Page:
Ecologically, high elevation white pines play a critical role in maintaining a range of wildlife and plant species. As these pines continue to decline, it can affect the diversity of wildlife and plant species that depend on them for food and cover. The large seeds produced by many of these species are and important food source for the Clarks nutcracker and similar birds and grizzly and black bear. The decline of pine species will likely affect squirrel populations and the carnivore species that depend on them, including possibly Canada Lynx.

Mortality caused by rust on harsh, steep, dry sites will likely transition these forested sites to treeless areas affecting slope stability, snow retention and watershed hydrology. On wet sites, the loss of high elevation white pines will alter future forest composition and successional pathways. The ultimate overall result being more homogeneous forests, changes in fire regimes, and reduced wildlife diversity.

Ecological Roles of Five - Needle Pines in Colorado: Potential Consequences of Their Loss

Referred Literature: 85,95,1

Symptoms

Sugar pine, Bohun B. Kinloch Jr.

Symptoms of white pine blister rust infection may be difficult to spot at first; it may simply appear as small yellow or red spots on a few needles. Usually within a few years cankers can be found on the branches. These cankers will generally appear as a swollen area that may have a greenish - yellow to orange margin. As the cankers mature they will girdle the branch or stem causing death of living tissue beyond that point. The distinctive orange blisters are visible in later spring and early summer.

Some general symptoms include:

Branch swelling - Small branches produce a spindle - shaped swelling with a new infection
Branch flagging - Branches die distal to cankers; needles turn orange & fall off
Orange Blisters - Blisters of orange spores on cankers (in spring) and branch swellings
Cankers - Diamond - shaped cankers on trunks; greenish - yellow to orange margin (mature)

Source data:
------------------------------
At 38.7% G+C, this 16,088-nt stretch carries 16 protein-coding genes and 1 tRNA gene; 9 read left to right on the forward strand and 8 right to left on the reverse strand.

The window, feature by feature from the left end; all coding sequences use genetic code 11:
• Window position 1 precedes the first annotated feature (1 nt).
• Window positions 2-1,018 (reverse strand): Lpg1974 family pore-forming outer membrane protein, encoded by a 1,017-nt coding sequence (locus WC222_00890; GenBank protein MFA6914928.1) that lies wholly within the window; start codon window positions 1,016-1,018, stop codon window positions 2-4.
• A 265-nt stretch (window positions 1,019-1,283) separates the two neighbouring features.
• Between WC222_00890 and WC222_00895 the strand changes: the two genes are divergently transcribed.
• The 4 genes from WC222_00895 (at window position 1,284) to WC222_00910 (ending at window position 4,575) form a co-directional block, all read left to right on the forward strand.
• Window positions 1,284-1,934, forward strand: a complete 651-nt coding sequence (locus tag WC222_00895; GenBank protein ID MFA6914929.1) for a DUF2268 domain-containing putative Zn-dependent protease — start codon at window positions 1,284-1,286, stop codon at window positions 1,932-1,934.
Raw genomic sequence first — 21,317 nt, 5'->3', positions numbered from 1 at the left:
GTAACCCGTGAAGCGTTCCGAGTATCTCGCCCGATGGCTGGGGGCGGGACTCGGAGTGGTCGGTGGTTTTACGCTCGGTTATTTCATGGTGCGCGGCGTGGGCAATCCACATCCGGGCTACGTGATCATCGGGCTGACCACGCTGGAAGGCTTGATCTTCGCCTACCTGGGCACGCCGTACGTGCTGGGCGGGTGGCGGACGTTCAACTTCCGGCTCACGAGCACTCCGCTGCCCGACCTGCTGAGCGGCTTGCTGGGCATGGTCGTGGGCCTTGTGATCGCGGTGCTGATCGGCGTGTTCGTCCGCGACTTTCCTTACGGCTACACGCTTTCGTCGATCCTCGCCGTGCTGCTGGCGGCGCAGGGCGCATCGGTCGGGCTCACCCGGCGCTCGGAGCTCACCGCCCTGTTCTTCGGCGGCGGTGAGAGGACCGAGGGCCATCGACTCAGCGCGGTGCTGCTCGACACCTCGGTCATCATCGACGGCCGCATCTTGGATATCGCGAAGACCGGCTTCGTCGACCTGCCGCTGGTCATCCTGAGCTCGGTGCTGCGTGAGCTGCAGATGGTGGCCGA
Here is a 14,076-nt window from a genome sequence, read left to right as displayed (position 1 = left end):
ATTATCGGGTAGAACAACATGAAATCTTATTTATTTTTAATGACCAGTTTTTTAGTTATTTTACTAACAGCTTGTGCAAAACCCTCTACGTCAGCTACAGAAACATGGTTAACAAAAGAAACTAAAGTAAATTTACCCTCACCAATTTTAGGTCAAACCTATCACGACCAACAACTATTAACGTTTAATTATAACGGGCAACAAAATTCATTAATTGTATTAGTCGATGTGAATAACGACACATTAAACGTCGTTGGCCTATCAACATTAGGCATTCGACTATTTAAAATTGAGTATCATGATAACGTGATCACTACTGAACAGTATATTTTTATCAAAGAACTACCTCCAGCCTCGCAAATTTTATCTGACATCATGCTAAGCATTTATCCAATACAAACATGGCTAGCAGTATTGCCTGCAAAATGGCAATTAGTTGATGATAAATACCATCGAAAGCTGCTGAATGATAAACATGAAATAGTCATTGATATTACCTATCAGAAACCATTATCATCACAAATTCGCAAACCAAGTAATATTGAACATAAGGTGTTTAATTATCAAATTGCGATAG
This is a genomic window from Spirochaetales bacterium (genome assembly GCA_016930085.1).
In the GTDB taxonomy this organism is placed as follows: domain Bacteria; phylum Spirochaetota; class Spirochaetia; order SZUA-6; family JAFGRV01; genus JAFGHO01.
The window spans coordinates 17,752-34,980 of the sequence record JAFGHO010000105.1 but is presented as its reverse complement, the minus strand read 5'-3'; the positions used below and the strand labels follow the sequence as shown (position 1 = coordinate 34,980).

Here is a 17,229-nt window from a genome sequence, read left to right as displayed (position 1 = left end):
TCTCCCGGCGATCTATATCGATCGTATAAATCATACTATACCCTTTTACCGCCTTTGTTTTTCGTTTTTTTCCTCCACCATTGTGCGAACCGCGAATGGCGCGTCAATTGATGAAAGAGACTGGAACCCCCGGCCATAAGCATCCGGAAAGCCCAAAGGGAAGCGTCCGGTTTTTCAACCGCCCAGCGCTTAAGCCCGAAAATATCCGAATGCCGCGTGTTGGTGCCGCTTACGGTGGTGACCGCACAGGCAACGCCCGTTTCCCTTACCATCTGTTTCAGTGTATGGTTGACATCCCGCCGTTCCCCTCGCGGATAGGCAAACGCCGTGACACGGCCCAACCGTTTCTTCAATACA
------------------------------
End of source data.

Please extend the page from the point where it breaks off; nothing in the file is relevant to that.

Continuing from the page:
Resin flow - Branches and trunk on advanced infections can have streams of resin
Chewing - Rodent - feeding on cankers

The symptoms may appear slightly different on each of the high elevation species.

Limber Pine

Rust on limber, Anna SchoettleRust on limber, Anna Schoettle

Rocky Mountain Bristlecone Pine

Rust on Rocky Mountain Bristlecone Pine, Anna SchoettleRust on Rocky Mountain Bristlecone Pine, Kelly Burns

Whitebark Pine

Rust on Whitebark Pine, Anna SchoettleRust on Whitebark Pine

Foxtail Pine

Rust on Foxtail Pine, Dean BurtonRust on Foxtail Pine stem canker, Dean Burton

Great Basin Bristlecone pine

No infection have been found in wild trees at this time (2005)

For more information:
How to Identify White Pine Blister Rust on Whitebark Pine

Resources: 104, 124, 126

Current distribution  

Great Basin Bristlecone pine

 

History of Infection

The fungus is native to Asia and was introduced to the eastern and western coasts, respectively, of North America around the turn of the 20th century on infected white pine seedlings grown in Europe. The disease continues to spread into new communities of white pine species causing substantial damage and mortality. The following graphic and timeline give a more detailed description of historical events leading up to the current status of white pine blister rust infection in North America today. The year in parentheses is the first year the disease was observed in native forest trees of that species.

History of blister rust infection

Timeline of White Pine Blister Rust Events

Date

Event

1854

Blister rust observed in Baltic Province of Russia

1861

Blister rust observed in Finland

1865

Blister rust observed in East Germany

by 1900

Blister rust is present throughout northern Europe

1890 - 1914

Forest nurseries in France & Germany sell eastern white pine seedlings to North American foresters

1906

Blister rust observed on currants (Ribes ) in Geneva, New York.

1909

Blister rust observed on seedlings in several locations along the eastern coast of North America

1921

Blister rust observed on western coast of North America in Vancouver, British Colombia

1923

Disease spreads eastward into Idaho

1926

Blister rust first observed on a high elevation pine (Whitebark pine)

1927

Disease spreads into northwestern Montana

1929

Disease spreads to southern Oregon

1939

Disease observed in Glacier National Park

1941

Disease spreads to the northern Sierra Nevada mountains in California

1945

Disease reaches southern Idaho

1961

Disease spreads to the southern Sierra Nevada mountains in California

1967

Blister rust observed on foxtail pine in northern California

1970

Disease spreads to New Mexico (southwestern white pine) and southern Wyoming (limber pine)

1998

Disease observed in Northern Colorado (limber pine)

2003

Blister rust observed on Rocky Mountain bristlecone pine in central Colorado more than 200 miles from the nearest infected area.

Source: 86, 127

The history of white pine blister rust infection
White pine blister rust brochure